Publishers and a society of 20th c. modernist architecture and design enthusiasts with the modernist magazine as its flagship product released quarterly each year.
Each magazine has its own theme following the letters of the alphabet, with one letter being explored across the year.
Originally edited by the modernist society founders Jack Hale and Eddy Rhead, it now recruits guest editors who all bring their own flavour and network, covering a diverse range of modernist subjects from the built environment to public conveniences.
The society is based in Manchester and runs its HQ out of its shop, office, and gallery, with local city chapters in Sheffield, Leeds, Liverpool, and Birmingham, all amplifying and contributing to the society's work.
Its patrons are Johnny Marr and Jonathan Meades, writer, broadcaster, and resident of Le Corbusier's Unite d'Habitation.
To nominate and explore a modernist theme based around the letter J - with issue #33 being the first in the series.
Source, invite, and manage 12 guest writers, all writing 1000 x words each around the magazine theme.
The brief welcomed broad interpretations of the theme - figuratively or literally - so long as the subject matter interested fans of the modernist.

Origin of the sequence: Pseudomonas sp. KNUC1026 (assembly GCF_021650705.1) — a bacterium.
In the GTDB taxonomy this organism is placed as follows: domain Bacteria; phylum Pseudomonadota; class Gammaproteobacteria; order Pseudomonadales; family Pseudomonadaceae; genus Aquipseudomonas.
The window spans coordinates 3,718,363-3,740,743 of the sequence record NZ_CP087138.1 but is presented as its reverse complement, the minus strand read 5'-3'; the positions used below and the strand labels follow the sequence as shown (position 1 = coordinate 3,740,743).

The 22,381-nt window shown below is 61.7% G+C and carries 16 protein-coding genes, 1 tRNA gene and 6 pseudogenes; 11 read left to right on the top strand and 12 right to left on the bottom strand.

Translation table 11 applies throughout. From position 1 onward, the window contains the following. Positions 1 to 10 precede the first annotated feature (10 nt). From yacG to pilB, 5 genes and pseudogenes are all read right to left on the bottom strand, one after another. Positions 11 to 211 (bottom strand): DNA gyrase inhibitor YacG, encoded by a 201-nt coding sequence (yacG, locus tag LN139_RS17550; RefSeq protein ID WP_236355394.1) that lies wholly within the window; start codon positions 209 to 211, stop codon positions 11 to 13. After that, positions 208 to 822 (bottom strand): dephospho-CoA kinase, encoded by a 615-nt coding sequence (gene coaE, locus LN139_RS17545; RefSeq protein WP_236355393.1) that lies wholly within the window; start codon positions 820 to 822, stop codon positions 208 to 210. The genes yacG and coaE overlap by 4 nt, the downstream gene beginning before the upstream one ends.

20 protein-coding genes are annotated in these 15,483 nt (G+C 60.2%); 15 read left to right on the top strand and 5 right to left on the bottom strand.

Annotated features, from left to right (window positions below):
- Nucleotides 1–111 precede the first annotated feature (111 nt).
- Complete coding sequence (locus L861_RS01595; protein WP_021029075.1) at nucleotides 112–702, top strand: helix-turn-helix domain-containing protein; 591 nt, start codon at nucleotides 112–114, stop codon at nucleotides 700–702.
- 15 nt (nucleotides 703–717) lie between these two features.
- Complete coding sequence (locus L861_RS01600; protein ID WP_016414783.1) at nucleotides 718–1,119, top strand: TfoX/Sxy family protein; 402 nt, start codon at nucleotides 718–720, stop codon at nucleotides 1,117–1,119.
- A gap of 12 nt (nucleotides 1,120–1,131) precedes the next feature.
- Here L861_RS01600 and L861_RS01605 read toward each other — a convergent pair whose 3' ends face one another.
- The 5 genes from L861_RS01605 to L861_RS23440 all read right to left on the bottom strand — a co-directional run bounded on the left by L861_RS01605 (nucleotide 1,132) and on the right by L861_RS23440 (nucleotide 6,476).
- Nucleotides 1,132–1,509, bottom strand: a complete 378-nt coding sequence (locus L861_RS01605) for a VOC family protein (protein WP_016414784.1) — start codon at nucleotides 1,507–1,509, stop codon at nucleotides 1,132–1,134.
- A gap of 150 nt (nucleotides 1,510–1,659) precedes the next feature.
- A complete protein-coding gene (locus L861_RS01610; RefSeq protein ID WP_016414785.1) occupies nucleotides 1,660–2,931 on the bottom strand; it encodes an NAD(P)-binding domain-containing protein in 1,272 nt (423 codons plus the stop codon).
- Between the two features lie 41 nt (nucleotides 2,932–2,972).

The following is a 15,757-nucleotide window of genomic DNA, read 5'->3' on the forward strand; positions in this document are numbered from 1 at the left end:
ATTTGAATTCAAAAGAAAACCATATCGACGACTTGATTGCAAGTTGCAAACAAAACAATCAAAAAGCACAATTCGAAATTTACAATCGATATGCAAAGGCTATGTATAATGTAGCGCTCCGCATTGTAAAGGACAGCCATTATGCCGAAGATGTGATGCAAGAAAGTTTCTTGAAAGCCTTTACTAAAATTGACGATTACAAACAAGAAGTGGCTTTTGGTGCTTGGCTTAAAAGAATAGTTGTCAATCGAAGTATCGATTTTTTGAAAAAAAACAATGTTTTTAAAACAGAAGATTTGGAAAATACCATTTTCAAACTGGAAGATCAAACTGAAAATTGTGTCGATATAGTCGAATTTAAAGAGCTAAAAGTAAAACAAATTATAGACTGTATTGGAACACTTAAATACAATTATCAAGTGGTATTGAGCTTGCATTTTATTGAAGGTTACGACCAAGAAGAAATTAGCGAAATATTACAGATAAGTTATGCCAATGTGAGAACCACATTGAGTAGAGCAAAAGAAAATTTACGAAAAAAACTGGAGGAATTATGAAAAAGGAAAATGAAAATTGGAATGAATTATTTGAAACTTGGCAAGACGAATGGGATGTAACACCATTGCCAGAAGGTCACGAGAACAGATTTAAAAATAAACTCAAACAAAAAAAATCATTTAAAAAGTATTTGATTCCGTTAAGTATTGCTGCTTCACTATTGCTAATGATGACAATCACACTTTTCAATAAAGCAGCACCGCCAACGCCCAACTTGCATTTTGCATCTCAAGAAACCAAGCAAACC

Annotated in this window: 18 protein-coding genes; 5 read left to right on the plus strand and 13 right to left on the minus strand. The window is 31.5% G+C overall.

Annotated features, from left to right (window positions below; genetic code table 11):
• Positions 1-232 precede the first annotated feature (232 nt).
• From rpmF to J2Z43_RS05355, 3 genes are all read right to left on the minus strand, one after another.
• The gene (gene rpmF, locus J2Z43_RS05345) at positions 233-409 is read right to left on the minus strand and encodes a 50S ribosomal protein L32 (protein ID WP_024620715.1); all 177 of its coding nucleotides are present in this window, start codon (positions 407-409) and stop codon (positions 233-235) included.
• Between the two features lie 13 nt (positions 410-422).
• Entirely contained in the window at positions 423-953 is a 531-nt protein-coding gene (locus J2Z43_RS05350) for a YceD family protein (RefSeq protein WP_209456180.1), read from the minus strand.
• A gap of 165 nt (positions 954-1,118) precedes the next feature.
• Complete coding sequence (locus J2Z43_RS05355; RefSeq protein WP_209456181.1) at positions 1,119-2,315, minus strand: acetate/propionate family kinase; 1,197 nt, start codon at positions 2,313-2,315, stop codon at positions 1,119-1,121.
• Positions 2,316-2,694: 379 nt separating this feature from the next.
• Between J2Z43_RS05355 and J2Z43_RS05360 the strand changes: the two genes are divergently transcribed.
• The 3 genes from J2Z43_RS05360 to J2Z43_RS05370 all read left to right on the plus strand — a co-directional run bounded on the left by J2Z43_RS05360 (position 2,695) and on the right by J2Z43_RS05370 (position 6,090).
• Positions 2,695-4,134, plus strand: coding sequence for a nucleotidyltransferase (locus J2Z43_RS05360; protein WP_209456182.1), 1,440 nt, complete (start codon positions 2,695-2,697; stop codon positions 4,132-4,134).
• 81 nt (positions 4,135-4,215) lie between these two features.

The theme of Junction was chosen. The junction between being in and out of favour, junctions with the establishment on one side and counter-culture on the other; spaces evolved from many cultural moments and junctions that connect where you're from, to where you went, to where you've returned.
And, of course, the concrete sort.
High-caliber and industry-respected journalists such as Michael Holden and Stephen Beale contributed, as well as household names Wayne Hemingway and Chris Difford from the iconic band Squeeze.
Japanese Haiku, photo stories, architect's models, and personal anecdotes all explored stories and academic pieces about Spaghetti Junction, film and song Up the Junction, Southampton Bus Station
and Dalston Junction.